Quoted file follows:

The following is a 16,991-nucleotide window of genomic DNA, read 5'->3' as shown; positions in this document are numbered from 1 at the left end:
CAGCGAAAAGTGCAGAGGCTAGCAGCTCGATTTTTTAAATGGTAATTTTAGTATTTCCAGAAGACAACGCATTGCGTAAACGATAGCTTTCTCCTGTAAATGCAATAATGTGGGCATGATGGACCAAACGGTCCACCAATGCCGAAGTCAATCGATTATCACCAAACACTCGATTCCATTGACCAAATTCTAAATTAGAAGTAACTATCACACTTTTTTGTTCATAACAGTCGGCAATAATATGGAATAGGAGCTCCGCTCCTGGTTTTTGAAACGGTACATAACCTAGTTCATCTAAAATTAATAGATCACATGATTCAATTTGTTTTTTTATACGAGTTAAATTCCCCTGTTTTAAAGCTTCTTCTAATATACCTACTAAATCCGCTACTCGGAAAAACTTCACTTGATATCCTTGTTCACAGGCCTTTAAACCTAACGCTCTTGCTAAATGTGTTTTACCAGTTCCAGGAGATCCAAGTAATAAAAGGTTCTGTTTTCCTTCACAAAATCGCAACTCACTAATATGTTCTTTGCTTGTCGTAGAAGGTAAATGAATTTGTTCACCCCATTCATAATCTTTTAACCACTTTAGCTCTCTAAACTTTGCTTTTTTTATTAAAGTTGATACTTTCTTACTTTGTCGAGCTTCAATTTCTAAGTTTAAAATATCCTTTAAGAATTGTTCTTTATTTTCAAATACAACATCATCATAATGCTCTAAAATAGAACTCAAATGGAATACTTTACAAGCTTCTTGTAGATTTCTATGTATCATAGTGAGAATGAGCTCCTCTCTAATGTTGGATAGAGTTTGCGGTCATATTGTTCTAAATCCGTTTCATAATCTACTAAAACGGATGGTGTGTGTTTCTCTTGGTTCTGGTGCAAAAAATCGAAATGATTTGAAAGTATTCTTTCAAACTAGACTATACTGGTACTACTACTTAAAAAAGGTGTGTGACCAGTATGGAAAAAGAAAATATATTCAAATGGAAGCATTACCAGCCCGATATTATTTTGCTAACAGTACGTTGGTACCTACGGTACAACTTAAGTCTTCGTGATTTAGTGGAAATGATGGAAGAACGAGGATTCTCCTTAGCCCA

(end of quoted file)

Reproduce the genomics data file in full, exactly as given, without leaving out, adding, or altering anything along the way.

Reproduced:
The following is a 16,991-nucleotide window of genomic DNA, read 5'->3' as shown; positions in this document are numbered from 1 at the left end:
CAGCGAAAAGTGCAGAGGCTAGCAGCTCGATTTTTTAAATGGTAATTTTAGTATTTCCAGAAGACAACGCATTGCGTAAACGATAGCTTTCTCCTGTAAATGCAATAATGTGGGCATGATGGACCAAACGGTCCACCAATGCCGAAGTCAATCGATTATCACCAAACACTCGATTCCATTGACCAAATTCTAAATTAGAAGTAACTATCACACTTTTTTGTTCATAACAGTCGGCAATAATATGGAATAGGAGCTCCGCTCCTGGTTTTTGAAACGGTACATAACCTAGTTCATCTAAAATTAATAGATCACATGATTCAATTTGTTTTTTTATACGAGTTAAATTCCCCTGTTTTAAAGCTTCTTCTAATATACCTACTAAATCCGCTACTCGGAAAAACTTCACTTGATATCCTTGTTCACAGGCCTTTAAACCTAACGCTCTTGCTAAATGTGTTTTACCAGTTCCAGGAGATCCAAGTAATAAAAGGTTCTGTTTTCCTTCACAAAATCGCAACTCACTAATATGTTCTTTGCTTGTCGTAGAAGGTAAATGAATTTGTTCACCCCATTCATAATCTTTTAACCACTTTAGCTCTCTAAACTTTGCTTTTTTTATTAAAGTTGATACTTTCTTACTTTGTCGAGCTTCAATTTCTAAGTTTAAAATATCCTTTAAGAATTGTTCTTTATTTTCAAATACAACATCATCATAATGCTCTAAAATAGAACTCAAATGGAATACTTTACAAGCTTCTTGTAGATTTCTATGTATCATAGTGAGAATGAGCTCCTCTCTAATGTTGGATAGAGTTTGCGGTCATATTGTTCTAAATCCGTTTCATAATCTACTAAAACGGATGGTGTGTGTTTCTCTTGGTTCTGGTGCAAAAAATCGAAATGATTTGAAAGTATTCTTTCAAACTAGACTATACTGGTACTACTACTTAAAAAAGGTGTGTGACCAGTATGGAAAAAGAAAATATATTCAAATGGAAGCATTACCAGCCCGATATTATTTTGCTAACAGTACGTTGGTACCTACGGTACAACTTAAGTCTTCGTGATTTAGTGGAAATGATGGAAGAACGAGGATTCTCCTTAGCCCA